“The southern San Andreas is actually seismically fairly quiet. It doesn’t really make noise. So to have something right next to the main strand making a little noise — you have to pay attention to how it might be transferring stress onto the main strand of the fault,” said USGS research geologist Kate Scharer.
            And the problem with the southern San Andreas fault — the stretch from Monterey County to the Salton Sea — is that when it goes, it’s probably going to go big, such as with a magnitude-7 or higher quake, Scharer said.
              James Duane doesn't think you should ever talk to the police. Not just, "Don't talk to the police if you're accused of a crime," or, "Don't talk to the police in an interrogation setting"—never talk to the cops, period. If you are found doing something suspicious by an officer (say, breaking into your own house because you locked yourself outside), you are legally obligated to tell the cop your name and what you're doing at that very moment.
                Other than that, Duane says, you should fall back on four short words: "I want a lawyer."
                  In 2008, Duane, a professor at Virginia's Regent Law School, gave a lecture about the risks of talking to police that was filmed and posted to YouTube. It's since been viewed millions of times, enjoying a new viral boost after the Netflix documentary Making a Murderer spurred interest in false confessions. His argument, which he's since expanded into a new book called You Have the Right to Remain Innocent, is that even if you haven't committed a crime, it's dangerous to tell the police any information. You might make mistakes when explaining where you were at the time of a crime that the police interpret as lies; the officer talking to you could misremember what you say much later; you may be tricked into saying the wrong things by cops under no obligation to tell you the truth; and your statements to police could, in combination with faulty eyewitness accounts, shoddy "expert" testimony, and sheer bad luck, lead to you being convicted of a serious crime.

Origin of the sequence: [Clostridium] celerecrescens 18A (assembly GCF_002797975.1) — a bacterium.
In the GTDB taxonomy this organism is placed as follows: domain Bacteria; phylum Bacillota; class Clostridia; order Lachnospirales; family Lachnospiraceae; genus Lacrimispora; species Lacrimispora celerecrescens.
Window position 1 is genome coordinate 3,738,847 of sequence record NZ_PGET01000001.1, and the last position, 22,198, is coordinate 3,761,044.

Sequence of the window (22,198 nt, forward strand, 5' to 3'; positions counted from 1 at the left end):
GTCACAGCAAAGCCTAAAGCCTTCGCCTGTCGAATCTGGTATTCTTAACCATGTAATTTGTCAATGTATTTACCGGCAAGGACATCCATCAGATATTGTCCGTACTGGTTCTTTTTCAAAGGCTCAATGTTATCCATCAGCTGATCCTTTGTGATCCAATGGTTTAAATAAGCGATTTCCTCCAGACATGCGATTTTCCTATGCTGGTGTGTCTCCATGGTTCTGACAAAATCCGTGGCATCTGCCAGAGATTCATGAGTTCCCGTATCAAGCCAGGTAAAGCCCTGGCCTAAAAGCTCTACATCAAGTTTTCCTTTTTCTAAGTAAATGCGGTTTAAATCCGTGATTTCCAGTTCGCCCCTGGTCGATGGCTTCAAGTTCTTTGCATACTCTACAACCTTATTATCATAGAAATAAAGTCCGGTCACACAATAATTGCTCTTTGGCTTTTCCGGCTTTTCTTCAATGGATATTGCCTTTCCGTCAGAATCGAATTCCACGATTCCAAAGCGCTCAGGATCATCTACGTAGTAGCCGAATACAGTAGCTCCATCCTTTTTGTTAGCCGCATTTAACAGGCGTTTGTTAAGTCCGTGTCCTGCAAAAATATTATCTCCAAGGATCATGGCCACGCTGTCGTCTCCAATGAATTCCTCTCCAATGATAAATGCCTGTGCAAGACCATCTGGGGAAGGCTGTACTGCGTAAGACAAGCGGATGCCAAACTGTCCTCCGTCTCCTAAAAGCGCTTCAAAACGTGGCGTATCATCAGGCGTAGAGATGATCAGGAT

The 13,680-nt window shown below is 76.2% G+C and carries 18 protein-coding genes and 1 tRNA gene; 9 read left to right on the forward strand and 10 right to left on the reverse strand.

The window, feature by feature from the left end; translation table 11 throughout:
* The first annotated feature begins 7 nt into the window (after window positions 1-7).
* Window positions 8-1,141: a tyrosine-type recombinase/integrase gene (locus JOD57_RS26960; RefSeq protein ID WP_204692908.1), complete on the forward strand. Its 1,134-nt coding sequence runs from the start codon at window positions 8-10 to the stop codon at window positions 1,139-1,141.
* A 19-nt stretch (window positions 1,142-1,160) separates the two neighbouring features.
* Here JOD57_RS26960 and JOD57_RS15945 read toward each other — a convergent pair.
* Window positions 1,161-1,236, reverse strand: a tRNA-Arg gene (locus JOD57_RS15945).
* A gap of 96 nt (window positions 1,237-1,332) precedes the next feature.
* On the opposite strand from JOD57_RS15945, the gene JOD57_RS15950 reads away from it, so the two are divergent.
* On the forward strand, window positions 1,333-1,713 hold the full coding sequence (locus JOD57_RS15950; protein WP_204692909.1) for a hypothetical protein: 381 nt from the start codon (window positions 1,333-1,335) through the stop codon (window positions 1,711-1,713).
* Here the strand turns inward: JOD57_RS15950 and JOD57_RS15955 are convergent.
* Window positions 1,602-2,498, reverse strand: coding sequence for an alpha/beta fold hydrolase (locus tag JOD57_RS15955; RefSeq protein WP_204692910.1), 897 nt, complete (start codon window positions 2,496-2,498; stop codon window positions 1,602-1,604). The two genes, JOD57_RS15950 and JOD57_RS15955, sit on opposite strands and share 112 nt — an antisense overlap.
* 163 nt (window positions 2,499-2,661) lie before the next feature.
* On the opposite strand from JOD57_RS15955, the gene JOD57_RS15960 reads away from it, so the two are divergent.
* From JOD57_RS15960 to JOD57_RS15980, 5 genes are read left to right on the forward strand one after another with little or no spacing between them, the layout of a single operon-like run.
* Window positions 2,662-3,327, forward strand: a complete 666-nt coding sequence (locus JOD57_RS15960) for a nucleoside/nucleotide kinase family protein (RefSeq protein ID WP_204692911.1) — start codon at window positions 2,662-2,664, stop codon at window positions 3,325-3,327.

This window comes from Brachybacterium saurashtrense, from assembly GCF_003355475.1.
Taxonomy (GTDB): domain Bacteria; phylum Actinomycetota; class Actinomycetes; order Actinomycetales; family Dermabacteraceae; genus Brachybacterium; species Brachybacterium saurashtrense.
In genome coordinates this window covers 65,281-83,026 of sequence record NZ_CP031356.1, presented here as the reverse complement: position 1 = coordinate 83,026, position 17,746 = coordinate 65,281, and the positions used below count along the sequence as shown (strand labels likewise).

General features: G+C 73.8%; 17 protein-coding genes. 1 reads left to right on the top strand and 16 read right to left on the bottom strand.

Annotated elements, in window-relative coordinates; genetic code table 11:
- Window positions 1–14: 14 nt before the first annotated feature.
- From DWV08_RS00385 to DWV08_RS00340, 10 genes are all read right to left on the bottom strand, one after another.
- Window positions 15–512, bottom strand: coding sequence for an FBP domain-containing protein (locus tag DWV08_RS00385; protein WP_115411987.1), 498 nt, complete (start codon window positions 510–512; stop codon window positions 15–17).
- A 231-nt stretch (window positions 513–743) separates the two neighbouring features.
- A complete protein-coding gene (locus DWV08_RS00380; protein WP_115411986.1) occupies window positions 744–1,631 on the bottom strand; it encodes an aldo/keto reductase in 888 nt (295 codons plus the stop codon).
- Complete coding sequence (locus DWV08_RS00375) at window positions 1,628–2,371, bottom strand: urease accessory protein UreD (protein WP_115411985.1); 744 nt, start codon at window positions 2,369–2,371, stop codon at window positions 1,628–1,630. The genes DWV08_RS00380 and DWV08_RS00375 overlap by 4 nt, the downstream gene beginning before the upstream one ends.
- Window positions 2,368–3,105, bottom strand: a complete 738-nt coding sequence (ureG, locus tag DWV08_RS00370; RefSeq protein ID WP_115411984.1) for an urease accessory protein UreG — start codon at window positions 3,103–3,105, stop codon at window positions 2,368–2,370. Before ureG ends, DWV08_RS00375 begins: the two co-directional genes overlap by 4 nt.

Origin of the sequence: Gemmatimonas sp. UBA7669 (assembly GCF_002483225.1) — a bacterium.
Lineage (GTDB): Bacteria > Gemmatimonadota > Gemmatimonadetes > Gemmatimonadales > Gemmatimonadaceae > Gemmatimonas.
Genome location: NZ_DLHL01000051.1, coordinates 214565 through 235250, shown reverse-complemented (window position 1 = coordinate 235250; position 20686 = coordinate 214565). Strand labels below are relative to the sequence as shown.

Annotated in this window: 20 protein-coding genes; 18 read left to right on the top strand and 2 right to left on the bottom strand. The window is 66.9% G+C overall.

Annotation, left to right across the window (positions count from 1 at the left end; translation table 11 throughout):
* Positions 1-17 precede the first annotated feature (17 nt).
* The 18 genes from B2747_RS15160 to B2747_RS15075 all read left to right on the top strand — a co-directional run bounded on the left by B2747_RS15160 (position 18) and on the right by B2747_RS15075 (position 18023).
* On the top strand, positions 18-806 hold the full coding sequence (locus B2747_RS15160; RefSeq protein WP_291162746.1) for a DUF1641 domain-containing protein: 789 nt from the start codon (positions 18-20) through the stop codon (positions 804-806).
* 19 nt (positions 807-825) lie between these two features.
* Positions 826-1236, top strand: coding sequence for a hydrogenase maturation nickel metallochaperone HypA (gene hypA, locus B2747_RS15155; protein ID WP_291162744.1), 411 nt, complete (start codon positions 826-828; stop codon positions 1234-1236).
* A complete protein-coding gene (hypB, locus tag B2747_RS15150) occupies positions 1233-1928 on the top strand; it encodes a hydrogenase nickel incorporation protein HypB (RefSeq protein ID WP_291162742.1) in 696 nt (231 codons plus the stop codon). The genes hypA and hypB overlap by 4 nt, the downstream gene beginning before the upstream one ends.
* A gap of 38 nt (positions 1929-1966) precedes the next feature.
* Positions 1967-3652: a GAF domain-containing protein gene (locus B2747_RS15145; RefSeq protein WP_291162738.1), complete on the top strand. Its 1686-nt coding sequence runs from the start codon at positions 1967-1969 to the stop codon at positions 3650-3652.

It is coming. One day rioting blacks will try to loot the wrong store, burn the wrong house, beat the wrong white man, and hell will cut loose. Talking about law-abiding blacks, law-abiding whites, will make no difference at all. There were law-abiding Protestants, law-abiding Catholics in Ireland. Did that stop the violence?
                      Three solutions, or ameliorations, offer themselves: Repression of rioting and enforcement of the law. Segregation. And having it go on forever or blow up hugely. Choose. Refusal to choose selects option three.
                        The problem is not racist police. It is racist blacks. Whites are not burning the businesses of blacks. White people are not sacking the stores of blacks. White people are not calling for the burning of black suburbs. White people do not play the Knockout game.